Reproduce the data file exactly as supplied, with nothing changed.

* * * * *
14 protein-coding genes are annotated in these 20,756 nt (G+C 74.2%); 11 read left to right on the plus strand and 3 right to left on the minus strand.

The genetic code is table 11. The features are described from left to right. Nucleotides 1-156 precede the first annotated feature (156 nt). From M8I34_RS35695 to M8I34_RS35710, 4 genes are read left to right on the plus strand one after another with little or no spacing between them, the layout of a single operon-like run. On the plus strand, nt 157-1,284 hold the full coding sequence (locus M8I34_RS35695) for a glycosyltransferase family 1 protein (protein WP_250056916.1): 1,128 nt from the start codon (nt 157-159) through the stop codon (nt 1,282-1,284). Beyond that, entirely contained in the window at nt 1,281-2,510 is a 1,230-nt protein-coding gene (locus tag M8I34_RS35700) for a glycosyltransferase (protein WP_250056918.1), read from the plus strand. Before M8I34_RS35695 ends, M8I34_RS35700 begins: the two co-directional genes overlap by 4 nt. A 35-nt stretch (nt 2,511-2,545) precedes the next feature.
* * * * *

14 protein-coding genes are annotated in these 20,756 nt (G+C 74.2%); 11 read left to right on the plus strand and 3 right to left on the minus strand.

The genetic code is table 11. The features are described from left to right. Nucleotides 1-156 precede the first annotated feature (156 nt). From M8I34_RS35695 to M8I34_RS35710, 4 genes are read left to right on the plus strand one after another with little or no spacing between them, the layout of a single operon-like run. On the plus strand, nt 157-1,284 hold the full coding sequence (locus M8I34_RS35695) for a glycosyltransferase family 1 protein (protein WP_250056916.1): 1,128 nt from the start codon (nt 157-159) through the stop codon (nt 1,282-1,284). Beyond that, entirely contained in the window at nt 1,281-2,510 is a 1,230-nt protein-coding gene (locus tag M8I34_RS35700) for a glycosyltransferase (protein WP_250056918.1), read from the plus strand. Before M8I34_RS35695 ends, M8I34_RS35700 begins: the two co-directional genes overlap by 4 nt. A 35-nt stretch (nt 2,511-2,545) precedes the next feature.